The Art of Forgiveness - Sunshine Cheng

January 1, 2015

 

 

 

New year, new me.

This is what I told myself as I stumbled groggily out of bed this morning (actually, let’s not kid ourselves. It was more like afternoon. It’s winter break!) This is also what I told myself last year. And the year before that. And the year before that. Year after year, I have vowed to myself to make a change in my life, to better myself in some way, shape, or form. But when I look back at myself over the years, I admit (and not without contrite) that the only real difference in me is that now I’m not rocking a horrific, artificially red pixie cut.

I know I’m not the only person guilty of this.

A few months ago, a misunderstanding caused a very close friend of mine (of a grand total of nine freakin’ years!) to snowball into a conflict with me. It was not long before we stopped talking completely. This was not a new thing for me.

Because of my mortifying talent to hold grudges like no other, and because of my unsavory amount of pride, it is safe to say that I have lost more than a few friends in my lifetime. I blush to remember that my dad had once told me that I could do almost anything.. except for apologize. (But he also asked me if I was a sociopath a few times, so I’m not sure exactly how valid that is.)

Much to my surprise, I received a message from her last night. She sought to make amends. At first, I was taken aback, and (justifiably, in my opinion) as cold as ice. That being said, it didn’t take long for me to realize that I missed her as much as she had missed me- after all, how could anybody with a heart throw away a friendship that had been so important to me at a time?

For 2015, my New Year’s resolution is this: forgive, in order to allow myself to let live.

I implore you all to do the same. (Because let’s not lie to ourselves, we’re not /actually/ going to go to the gym six days a week. And nobody /actually/ wants to sacrifice their guilty pleasures for the Ethiopian diet.)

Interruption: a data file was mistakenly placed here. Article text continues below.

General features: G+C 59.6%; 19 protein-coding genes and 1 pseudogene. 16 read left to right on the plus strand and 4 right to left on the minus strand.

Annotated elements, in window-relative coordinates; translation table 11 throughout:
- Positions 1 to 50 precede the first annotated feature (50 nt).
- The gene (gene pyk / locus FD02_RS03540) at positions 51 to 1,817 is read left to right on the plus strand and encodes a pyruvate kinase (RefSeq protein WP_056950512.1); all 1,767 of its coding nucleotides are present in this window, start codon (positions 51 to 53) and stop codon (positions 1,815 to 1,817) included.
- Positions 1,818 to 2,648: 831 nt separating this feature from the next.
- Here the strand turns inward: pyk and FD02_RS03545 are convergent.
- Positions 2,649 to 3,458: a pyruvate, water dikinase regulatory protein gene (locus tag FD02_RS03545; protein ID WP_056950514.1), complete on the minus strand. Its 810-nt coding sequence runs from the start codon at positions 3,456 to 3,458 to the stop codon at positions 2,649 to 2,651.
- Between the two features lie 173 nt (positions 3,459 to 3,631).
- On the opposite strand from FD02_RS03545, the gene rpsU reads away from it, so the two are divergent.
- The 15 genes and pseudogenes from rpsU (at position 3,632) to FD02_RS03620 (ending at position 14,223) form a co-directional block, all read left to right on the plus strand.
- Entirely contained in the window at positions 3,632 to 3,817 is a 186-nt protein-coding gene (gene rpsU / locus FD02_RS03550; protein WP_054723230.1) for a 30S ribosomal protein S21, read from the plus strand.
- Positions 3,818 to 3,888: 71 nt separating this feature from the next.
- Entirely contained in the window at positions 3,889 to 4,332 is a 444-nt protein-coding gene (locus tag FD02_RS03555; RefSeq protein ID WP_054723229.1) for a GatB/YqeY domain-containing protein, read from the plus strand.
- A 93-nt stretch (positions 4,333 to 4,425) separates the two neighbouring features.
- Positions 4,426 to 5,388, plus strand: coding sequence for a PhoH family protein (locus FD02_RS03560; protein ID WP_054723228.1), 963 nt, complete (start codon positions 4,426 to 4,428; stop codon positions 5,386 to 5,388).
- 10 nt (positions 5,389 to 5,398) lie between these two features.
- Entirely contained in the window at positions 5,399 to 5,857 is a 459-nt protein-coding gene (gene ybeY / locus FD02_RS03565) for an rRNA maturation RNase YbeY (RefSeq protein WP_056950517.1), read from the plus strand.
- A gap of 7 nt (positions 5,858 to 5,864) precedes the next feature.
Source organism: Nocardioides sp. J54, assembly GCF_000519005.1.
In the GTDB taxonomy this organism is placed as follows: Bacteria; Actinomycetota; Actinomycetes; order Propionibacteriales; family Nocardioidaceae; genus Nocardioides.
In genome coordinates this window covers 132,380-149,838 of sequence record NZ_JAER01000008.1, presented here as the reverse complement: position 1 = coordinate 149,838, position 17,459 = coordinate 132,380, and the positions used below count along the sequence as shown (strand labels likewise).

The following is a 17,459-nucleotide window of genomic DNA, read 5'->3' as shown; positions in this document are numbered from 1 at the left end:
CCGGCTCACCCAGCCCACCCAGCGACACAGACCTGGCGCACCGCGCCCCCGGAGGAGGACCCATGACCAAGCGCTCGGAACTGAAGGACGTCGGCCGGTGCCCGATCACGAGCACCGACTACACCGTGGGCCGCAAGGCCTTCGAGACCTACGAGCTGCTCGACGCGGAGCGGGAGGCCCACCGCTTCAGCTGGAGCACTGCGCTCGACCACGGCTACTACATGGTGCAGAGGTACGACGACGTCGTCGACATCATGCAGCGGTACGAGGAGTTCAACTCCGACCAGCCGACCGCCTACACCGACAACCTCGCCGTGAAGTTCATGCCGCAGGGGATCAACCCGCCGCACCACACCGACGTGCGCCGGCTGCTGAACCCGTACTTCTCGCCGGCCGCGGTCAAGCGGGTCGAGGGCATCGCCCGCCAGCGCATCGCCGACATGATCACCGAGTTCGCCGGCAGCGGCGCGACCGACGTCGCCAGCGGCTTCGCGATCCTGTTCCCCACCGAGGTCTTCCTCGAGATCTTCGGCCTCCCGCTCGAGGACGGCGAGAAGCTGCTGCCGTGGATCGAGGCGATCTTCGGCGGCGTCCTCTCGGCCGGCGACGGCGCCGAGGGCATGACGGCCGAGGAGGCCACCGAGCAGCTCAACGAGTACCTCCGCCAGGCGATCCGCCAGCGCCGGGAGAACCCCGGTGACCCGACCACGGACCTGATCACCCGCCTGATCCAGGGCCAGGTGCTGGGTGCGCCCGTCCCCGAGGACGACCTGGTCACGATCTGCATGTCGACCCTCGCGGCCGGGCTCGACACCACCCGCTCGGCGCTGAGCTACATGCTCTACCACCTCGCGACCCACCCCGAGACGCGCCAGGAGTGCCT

I don’t know when pride and impossibility consumed our lives and made us all forget what is really important, but I have seen far too many people unable to live out their lives in a happy manner because there were loose ends in friendships or relationships (or even families) that they could not salvage. Or, perhaps it wasn’t that they could not save them, but they did not want to get off their high horses in order to be the bigger person. (Believe me, I am the biggest offender of this.)

In order to better the world, I have often heard that we must first start with ourselves.

So, if there is somebody in your life that you may have an unresolved argument with, or that you perhaps grew distant with, I encourage you to seek to make amends with them, or text them (call them, even!) and ask how they’re doing in life. But why just for one day? Make this an everyday occurrence! Cultivate the art of forgiveness in all that you do, and pay it forward- nurture it in not only your peers but in our youth and in our children (because no child’s heart is ever naturally unforgiving. It is something that is taught with age.) Besides, if there is one lesson I have learned this year, it’s that if you’re missing someone, then chances are, they’re missing you too.

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